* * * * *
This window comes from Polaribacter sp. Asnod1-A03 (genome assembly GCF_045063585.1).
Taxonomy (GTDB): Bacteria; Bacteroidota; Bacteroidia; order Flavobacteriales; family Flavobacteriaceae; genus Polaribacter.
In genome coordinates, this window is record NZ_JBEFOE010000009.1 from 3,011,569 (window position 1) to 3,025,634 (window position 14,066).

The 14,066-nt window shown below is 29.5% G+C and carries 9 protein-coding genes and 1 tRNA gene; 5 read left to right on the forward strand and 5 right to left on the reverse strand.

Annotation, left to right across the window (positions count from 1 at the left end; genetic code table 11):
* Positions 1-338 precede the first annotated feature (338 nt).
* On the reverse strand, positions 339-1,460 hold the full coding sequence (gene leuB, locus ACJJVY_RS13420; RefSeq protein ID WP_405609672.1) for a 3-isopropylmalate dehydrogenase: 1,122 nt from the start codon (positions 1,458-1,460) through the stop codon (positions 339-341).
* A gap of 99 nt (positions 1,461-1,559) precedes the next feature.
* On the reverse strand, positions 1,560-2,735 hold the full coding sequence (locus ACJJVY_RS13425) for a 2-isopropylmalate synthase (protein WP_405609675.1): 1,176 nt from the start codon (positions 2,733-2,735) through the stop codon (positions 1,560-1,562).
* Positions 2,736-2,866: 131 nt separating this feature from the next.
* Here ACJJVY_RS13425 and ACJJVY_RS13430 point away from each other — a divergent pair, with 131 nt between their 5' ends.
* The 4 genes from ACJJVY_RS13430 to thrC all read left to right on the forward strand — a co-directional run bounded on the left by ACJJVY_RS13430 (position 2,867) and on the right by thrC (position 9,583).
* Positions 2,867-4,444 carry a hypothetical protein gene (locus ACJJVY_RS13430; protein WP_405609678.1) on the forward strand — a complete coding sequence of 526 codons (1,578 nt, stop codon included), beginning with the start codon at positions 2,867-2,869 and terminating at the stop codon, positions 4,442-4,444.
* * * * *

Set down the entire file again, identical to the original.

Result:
This window comes from Polaribacter sp. Asnod1-A03 (genome assembly GCF_045063585.1).
Taxonomy (GTDB): Bacteria; Bacteroidota; Bacteroidia; order Flavobacteriales; family Flavobacteriaceae; genus Polaribacter.
In genome coordinates, this window is record NZ_JBEFOE010000009.1 from 3,011,569 (window position 1) to 3,025,634 (window position 14,066).

The 14,066-nt window shown below is 29.5% G+C and carries 9 protein-coding genes and 1 tRNA gene; 5 read left to right on the forward strand and 5 right to left on the reverse strand.

Annotation, left to right across the window (positions count from 1 at the left end; genetic code table 11):
* Positions 1-338 precede the first annotated feature (338 nt).
* On the reverse strand, positions 339-1,460 hold the full coding sequence (gene leuB, locus ACJJVY_RS13420; RefSeq protein ID WP_405609672.1) for a 3-isopropylmalate dehydrogenase: 1,122 nt from the start codon (positions 1,458-1,460) through the stop codon (positions 339-341).
* A gap of 99 nt (positions 1,461-1,559) precedes the next feature.
* On the reverse strand, positions 1,560-2,735 hold the full coding sequence (locus ACJJVY_RS13425) for a 2-isopropylmalate synthase (protein WP_405609675.1): 1,176 nt from the start codon (positions 2,733-2,735) through the stop codon (positions 1,560-1,562).
* Positions 2,736-2,866: 131 nt separating this feature from the next.
* Here ACJJVY_RS13425 and ACJJVY_RS13430 point away from each other — a divergent pair, with 131 nt between their 5' ends.
* The 4 genes from ACJJVY_RS13430 to thrC all read left to right on the forward strand — a co-directional run bounded on the left by ACJJVY_RS13430 (position 2,867) and on the right by thrC (position 9,583).
* Positions 2,867-4,444 carry a hypothetical protein gene (locus ACJJVY_RS13430; protein WP_405609678.1) on the forward strand — a complete coding sequence of 526 codons (1,578 nt, stop codon included), beginning with the start codon at positions 2,867-2,869 and terminating at the stop codon, positions 4,442-4,444.